Long Wars Fray Military Marriages

Brief homecomings make healing difficult
By Matt Cantor,  Newser User
Posted Aug 4, 2009 4:10 PM CDT
Michelle Obama listens to Retired U.S. Army General Alfonso Lenhardt speak to a crowd in Santa Fe, N.M. on Sept. 4, 2008. Lenhardt was a guest during a roundtable with military spouses.   (AP Photo/Jeff Geissler)
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(Newser) – With the Iraq and Afghanistan wars dragging on, long, multiple deployments are taking a toll on military families, USA Today reports. Troops develop instincts on the battlefield that don’t translate at home, while spouses learn to live independently—and when troops return home, there’s often too little time to heal rifts. Families are “coming apart at the seams,” one spouse told Congress.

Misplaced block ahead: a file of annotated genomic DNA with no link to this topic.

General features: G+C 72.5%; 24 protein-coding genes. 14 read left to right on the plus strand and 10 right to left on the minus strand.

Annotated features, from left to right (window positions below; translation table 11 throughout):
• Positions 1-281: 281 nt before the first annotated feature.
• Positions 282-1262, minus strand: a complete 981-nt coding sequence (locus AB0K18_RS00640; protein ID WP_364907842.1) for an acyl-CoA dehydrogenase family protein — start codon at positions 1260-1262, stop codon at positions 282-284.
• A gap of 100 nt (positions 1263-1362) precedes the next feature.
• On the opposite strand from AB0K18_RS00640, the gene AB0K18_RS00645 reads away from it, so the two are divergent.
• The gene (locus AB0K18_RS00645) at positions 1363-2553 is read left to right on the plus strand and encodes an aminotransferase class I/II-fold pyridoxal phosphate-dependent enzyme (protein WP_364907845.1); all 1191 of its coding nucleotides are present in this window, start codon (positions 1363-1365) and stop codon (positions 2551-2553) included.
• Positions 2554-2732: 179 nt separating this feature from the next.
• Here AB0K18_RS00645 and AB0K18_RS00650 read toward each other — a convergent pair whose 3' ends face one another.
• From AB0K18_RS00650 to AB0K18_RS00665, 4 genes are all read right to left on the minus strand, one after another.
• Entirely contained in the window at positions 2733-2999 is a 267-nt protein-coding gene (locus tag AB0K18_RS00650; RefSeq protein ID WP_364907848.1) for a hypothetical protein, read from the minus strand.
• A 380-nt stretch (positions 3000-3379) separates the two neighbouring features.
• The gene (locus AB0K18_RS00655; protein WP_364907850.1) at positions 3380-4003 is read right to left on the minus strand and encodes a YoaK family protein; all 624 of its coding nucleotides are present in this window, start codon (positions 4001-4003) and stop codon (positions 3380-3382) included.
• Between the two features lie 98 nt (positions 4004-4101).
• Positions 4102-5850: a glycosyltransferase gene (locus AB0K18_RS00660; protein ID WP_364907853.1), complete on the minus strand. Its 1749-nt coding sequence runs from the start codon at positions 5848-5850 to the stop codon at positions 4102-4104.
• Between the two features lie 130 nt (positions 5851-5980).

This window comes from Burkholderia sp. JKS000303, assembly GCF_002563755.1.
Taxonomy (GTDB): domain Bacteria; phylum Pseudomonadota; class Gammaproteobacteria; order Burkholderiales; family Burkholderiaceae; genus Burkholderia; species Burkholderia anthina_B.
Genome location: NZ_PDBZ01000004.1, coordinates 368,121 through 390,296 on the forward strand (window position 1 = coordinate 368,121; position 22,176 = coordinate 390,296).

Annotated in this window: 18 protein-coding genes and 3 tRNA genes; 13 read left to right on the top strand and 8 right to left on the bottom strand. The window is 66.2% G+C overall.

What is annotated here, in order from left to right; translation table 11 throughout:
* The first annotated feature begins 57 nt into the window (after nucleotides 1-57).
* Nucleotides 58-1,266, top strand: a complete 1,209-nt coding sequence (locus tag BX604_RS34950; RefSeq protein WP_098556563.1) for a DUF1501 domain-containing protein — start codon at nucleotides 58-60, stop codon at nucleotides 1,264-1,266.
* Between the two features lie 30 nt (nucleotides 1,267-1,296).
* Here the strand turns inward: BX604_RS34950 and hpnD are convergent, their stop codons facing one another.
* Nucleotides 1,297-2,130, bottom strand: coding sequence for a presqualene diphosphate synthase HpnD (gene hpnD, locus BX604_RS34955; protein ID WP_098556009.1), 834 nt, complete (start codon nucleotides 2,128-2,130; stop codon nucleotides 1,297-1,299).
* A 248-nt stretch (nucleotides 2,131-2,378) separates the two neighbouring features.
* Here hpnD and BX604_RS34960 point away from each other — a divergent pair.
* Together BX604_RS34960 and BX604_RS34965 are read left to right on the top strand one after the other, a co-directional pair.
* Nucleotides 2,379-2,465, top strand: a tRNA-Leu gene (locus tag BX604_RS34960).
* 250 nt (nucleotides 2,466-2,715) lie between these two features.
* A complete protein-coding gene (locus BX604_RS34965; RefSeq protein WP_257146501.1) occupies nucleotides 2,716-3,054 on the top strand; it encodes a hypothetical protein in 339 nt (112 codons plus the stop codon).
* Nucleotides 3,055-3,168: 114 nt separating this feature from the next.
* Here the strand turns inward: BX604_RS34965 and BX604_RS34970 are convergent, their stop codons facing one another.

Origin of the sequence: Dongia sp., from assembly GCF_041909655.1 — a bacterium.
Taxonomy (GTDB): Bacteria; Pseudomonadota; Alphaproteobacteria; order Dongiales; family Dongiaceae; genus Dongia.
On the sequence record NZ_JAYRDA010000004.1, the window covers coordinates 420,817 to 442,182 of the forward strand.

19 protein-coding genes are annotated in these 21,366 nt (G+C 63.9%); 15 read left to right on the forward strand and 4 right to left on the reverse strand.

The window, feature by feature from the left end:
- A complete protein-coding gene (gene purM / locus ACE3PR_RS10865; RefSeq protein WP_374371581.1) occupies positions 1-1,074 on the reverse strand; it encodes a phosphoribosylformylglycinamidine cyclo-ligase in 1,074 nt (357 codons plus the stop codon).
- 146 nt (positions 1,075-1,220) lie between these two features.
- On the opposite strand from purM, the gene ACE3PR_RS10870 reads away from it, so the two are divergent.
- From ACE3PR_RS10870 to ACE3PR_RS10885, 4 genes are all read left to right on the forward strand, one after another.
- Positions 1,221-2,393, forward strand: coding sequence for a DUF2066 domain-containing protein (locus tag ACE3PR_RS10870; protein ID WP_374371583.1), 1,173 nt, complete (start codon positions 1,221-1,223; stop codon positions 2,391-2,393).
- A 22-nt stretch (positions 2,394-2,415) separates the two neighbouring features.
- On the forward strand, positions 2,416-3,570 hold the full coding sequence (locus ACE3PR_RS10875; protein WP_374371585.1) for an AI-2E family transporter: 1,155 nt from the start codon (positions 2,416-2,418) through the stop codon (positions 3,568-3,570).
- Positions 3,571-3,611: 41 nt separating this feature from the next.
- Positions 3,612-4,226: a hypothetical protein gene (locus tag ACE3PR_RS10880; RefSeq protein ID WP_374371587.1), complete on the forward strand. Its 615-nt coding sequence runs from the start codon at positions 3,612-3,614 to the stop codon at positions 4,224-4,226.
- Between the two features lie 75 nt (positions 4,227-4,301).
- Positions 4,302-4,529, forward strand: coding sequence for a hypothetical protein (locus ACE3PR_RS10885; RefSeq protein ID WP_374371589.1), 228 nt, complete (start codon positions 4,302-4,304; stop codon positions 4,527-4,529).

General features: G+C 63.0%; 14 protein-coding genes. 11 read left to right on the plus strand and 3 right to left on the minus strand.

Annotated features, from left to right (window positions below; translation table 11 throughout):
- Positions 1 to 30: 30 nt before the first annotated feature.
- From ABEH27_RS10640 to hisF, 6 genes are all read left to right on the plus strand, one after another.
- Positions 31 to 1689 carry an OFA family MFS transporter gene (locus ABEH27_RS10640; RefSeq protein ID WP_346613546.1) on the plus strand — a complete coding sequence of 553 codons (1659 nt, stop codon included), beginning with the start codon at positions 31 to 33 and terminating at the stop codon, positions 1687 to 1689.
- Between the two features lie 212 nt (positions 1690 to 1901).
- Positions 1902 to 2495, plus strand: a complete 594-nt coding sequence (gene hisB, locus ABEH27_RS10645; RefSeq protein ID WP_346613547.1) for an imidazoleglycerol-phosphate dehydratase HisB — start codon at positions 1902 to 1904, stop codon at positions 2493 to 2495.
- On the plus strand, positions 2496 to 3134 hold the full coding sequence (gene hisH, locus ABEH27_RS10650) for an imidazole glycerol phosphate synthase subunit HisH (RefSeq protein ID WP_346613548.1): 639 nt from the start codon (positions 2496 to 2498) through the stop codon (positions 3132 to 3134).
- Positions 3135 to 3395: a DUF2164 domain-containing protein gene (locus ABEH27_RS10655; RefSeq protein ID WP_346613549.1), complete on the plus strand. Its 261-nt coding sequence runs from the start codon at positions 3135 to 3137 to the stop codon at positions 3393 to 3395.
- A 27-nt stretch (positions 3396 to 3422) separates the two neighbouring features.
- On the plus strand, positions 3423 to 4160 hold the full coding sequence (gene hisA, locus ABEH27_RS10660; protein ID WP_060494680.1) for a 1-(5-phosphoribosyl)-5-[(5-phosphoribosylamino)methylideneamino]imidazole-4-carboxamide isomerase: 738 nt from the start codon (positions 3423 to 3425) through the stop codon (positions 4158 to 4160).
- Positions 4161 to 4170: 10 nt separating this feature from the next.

Army and Marines divorce rates climbed by a percentage point, to 4%, between the start of the Iraq war and last year, the Pentagon says. The Army provides advice through presentations, workshops, and brochures—but some families say it’s too much information. Rather than more programs, troops need improved access to the effective ones, says a Pentagon official.